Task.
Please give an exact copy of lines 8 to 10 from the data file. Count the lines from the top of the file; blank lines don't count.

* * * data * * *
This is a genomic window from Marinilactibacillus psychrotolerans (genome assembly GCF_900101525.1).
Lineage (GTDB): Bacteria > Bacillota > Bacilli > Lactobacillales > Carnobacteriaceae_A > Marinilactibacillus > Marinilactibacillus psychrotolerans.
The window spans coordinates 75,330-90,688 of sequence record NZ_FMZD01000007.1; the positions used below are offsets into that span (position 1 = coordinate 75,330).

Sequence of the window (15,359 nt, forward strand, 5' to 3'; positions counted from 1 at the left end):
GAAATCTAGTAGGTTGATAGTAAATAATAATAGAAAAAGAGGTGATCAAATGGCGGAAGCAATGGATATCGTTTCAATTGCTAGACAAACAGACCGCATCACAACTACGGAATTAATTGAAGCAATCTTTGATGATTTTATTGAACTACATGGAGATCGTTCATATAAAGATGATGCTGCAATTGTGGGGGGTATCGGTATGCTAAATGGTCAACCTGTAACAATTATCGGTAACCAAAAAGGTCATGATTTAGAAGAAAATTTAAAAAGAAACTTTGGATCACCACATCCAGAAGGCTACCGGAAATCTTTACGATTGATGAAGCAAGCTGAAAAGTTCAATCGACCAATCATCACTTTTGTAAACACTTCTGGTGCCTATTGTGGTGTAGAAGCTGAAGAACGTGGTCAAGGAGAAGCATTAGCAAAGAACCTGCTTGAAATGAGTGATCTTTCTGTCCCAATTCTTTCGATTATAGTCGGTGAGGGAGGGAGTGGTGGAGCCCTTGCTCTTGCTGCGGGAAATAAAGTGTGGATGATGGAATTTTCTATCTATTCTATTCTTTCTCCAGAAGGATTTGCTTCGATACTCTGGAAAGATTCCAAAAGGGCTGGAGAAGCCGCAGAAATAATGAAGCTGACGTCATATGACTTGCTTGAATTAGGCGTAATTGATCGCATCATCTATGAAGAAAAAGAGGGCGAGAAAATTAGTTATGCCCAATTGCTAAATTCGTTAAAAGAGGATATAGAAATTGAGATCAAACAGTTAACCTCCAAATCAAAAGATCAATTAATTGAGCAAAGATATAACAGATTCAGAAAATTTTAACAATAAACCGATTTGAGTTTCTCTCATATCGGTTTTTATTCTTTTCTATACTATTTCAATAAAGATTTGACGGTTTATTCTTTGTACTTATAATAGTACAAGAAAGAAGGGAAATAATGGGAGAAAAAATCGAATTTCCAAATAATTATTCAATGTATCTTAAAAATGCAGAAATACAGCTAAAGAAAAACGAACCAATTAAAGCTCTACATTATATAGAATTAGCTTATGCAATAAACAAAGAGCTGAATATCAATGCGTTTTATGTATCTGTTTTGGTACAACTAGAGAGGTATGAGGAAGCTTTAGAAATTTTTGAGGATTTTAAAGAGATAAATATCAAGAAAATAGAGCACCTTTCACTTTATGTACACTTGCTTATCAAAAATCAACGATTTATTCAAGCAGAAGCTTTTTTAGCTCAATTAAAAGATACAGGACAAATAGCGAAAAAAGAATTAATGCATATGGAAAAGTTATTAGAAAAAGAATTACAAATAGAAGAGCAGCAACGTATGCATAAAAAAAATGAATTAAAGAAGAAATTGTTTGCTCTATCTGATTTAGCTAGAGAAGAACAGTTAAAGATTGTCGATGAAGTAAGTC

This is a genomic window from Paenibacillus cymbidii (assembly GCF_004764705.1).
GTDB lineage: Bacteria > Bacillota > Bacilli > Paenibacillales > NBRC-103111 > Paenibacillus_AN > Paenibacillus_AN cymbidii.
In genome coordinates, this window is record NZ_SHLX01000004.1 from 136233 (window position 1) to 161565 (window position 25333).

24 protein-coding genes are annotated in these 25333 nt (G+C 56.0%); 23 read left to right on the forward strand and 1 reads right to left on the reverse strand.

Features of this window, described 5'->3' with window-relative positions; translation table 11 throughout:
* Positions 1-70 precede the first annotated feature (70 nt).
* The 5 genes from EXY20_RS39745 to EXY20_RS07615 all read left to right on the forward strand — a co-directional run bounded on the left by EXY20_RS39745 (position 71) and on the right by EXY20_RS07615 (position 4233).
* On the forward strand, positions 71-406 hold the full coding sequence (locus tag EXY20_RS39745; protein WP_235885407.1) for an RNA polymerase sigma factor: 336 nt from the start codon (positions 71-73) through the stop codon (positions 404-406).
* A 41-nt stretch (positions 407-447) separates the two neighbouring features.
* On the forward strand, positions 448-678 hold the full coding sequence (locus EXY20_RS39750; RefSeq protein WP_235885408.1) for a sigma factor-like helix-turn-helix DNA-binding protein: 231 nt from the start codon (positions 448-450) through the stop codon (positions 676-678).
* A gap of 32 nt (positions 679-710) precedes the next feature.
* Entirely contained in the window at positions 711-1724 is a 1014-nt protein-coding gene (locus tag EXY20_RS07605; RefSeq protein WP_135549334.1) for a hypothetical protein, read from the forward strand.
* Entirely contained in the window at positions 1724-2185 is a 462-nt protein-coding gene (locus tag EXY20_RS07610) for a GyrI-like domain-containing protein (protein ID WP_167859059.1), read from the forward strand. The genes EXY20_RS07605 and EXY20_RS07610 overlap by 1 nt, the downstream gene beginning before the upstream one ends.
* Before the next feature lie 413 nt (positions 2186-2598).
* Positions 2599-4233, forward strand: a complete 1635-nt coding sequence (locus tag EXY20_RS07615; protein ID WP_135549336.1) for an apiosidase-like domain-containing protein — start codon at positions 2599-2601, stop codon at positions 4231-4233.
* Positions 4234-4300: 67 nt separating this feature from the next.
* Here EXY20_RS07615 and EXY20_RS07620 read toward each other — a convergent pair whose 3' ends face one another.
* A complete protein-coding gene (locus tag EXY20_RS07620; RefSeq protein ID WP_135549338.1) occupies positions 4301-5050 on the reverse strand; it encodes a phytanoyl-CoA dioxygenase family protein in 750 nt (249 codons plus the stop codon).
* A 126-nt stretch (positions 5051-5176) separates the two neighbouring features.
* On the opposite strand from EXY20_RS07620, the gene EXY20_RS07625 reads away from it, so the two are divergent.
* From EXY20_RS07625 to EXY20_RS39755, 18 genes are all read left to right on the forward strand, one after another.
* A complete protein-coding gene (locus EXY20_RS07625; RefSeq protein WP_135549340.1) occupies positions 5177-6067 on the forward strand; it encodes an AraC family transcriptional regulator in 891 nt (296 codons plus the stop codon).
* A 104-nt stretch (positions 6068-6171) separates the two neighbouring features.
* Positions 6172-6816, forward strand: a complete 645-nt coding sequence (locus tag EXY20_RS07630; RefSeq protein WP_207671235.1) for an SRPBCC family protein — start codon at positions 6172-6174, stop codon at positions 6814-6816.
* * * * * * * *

In genome coordinates, this window is record NZ_SHLX01000004.1 from 136233 (window position 1) to 161565 (window position 25333).

24 protein-coding genes are annotated in these 25333 nt (G+C 56.0%); 23 read left to right on the forward strand and 1 reads right to left on the reverse strand.

Features of this window, described 5'->3' with window-relative positions; translation table 11 throughout: